The Commonwealth is a unique alliance of countries, once ruled by Britain and now united by a common desire to work together as equals with their former ruler. The word ‘Commonwealth’ is something of a contradiction as the countries involved are in markedly different stages of economic development with huge disparities in wealth. Social conditions, and respect for religious freedom and human rights, also vary widely.  Despite these very real differences, the Commonwealth still carries substantial hope and for peace and justice for its citizens and for the wider world.

To my mind there are two main reasons for this. The first lies in the uncanny and admirable ability of the UK to turn inhabitants of former colonies and dependencies who opposed their rule with varying degrees of hostility, into friends united by the English language and by shared values and aspirations on social justice and political freedoms. There is a common mood music of inclusivity and belonging in the Commonwealth that is not found in other national groupings.

A second reason to be optimistic about the future of the Commonwealth is the total commitment of HM The Queen as Head of the Commonwealth, to its success. Her dedication and service has helped give the Commonwealth cohesion and sense of common purpose and ethical direction.

This commitment is evident in the annual Commonwealth Day celebration at Westminster Abbey which I’ve had the privilege to attend for the last 30 years. The Commonwealth Service led by HM The Queen, is characterised by its atmosphere of warm welcome of all communities in its multi faith readings. This year’s theme: ‘An Inclusive Commonwealth’ aptly describes the bond of friendship and understanding which gives the Commonwealth both strength and hope.

Westminster Abbey is what is described as a ‘Royal Peculiar’ where worship does not have to be exclusively Anglican, and when, some years back, it was suggested that the service be moved to a less inclusive venue, The Queen is reputed to have said that she would not come unless the service was for all faiths. Her warm embrace of the Commonwealth in all its diversity is also evident in her uplifting Christmas day broadcasts. This reaching out to other communities, with warmth and friendship is also seen in the commitment of other Royals who regularly attend events and commemorations of other faiths.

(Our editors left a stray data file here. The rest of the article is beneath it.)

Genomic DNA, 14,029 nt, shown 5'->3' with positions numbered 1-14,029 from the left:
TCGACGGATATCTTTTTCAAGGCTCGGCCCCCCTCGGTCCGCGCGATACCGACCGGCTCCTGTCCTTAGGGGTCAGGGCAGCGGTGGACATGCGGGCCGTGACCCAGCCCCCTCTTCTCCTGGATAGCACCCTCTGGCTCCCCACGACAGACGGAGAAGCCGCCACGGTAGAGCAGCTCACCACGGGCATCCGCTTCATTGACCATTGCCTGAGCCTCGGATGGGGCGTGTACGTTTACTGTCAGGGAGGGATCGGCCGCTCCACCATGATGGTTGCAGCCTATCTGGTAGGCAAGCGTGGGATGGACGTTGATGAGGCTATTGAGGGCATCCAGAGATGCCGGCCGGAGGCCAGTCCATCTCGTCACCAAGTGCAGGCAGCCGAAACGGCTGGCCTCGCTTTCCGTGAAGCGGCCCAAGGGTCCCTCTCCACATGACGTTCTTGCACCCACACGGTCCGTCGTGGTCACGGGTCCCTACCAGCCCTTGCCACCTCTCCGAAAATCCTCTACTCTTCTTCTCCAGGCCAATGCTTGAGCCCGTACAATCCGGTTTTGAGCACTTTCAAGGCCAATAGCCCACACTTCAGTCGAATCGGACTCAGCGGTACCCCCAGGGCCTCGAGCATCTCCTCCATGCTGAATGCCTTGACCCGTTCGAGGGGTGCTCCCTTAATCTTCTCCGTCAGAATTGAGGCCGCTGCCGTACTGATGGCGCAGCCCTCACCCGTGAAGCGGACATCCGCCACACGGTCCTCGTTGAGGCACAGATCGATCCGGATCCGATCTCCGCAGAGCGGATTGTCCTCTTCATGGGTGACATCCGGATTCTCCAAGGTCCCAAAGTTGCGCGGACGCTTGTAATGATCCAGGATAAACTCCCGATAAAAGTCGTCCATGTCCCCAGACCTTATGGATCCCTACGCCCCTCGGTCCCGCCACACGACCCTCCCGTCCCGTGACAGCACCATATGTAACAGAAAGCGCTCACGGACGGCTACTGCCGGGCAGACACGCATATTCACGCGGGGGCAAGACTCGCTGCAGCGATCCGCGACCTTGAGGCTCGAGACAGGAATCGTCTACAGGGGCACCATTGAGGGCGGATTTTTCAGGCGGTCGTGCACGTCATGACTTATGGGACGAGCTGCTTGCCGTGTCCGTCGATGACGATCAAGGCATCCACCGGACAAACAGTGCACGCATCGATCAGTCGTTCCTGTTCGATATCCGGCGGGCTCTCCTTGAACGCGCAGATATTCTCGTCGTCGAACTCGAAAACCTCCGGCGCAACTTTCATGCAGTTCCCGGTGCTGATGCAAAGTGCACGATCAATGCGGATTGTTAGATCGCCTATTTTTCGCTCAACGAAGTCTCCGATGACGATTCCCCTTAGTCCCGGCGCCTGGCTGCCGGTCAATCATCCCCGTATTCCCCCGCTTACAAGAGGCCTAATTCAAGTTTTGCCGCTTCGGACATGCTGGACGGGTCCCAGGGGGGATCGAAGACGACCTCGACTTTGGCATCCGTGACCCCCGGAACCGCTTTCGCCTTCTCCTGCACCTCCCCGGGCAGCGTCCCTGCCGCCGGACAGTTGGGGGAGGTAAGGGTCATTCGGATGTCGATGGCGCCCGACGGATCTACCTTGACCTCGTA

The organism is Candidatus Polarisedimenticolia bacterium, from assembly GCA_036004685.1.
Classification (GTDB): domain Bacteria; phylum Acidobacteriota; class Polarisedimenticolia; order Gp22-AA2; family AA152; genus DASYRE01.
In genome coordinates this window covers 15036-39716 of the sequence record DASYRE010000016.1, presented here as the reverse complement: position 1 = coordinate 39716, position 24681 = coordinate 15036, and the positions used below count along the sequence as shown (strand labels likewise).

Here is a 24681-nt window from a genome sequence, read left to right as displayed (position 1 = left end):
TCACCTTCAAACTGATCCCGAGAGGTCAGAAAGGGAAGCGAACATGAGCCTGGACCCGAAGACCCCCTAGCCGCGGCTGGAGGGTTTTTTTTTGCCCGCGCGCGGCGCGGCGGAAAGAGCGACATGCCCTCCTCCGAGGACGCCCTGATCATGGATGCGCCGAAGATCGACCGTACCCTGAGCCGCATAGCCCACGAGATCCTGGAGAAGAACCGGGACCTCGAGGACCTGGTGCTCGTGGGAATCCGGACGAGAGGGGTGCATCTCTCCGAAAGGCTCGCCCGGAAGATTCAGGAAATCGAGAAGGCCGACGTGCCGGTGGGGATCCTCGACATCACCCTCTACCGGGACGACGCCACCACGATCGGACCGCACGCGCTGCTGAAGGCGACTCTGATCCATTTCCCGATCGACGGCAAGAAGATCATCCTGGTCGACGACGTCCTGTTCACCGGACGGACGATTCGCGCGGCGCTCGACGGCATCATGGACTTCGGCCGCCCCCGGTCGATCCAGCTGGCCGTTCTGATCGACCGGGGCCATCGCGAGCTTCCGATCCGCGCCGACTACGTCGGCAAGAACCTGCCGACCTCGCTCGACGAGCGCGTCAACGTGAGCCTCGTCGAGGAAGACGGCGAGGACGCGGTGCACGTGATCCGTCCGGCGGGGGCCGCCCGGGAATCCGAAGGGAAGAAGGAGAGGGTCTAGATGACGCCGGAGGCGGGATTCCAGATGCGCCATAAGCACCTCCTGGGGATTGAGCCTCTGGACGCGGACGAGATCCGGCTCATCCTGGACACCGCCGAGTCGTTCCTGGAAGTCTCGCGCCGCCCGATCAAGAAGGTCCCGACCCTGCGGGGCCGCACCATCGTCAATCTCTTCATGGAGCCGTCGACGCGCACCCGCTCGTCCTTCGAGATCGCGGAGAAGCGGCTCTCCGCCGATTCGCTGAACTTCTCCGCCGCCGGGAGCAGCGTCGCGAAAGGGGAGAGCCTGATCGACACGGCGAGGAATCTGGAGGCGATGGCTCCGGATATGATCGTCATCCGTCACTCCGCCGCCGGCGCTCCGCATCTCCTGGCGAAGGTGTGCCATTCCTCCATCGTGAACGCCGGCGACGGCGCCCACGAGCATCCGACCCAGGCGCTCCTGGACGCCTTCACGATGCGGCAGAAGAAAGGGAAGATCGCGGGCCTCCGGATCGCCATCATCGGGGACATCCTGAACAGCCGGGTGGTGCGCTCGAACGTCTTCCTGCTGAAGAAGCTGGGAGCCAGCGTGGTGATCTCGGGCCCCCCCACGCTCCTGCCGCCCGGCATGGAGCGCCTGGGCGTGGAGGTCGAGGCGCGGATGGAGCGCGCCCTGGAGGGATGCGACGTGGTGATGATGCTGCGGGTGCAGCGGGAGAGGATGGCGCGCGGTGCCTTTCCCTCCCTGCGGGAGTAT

As a Sikh, brought up in the belief that despite superficial differences of religion and culture, we are all members of the same human family, it is heartening to see this ethos becoming central to the working of the Commonwealth. The Commonwealth reminds us that our multiple identities have an over-riding common human identity of aspiration seen in its gatherings, celebrations and the working of its institutions.

Today, the Commonwealth is well placed to address the many economic and social problems facing its members. It has successfully helped the Sri Lankan government set up a Truth and Reconciliation Commission to heal the wounds of the bitter war with the Tamil Tigers. My hope is that this initiative will also lead to similar reconciliation between Sikhs and Hindus in India, still fragile after the events of 1984 and the wider recognition of the rights of other minorities in Commonwealth countries.

Cooperation and achievement in one area can lead to progress on other areas of human rights, trade, climate change and much more. A common ethos of respect and unity of purpose can achieve much, and in this, the Commonwealth has much to offer.

 

The views and opinions expressed are those of the author and do not necessarily represent those of the Royal Commonwealth Society.

 

Lord Indarjit Singh of Wimbledon CBE will be representing the Sikh faith at the Commonwealth Service at Westminster Abbey on Monday 14th March.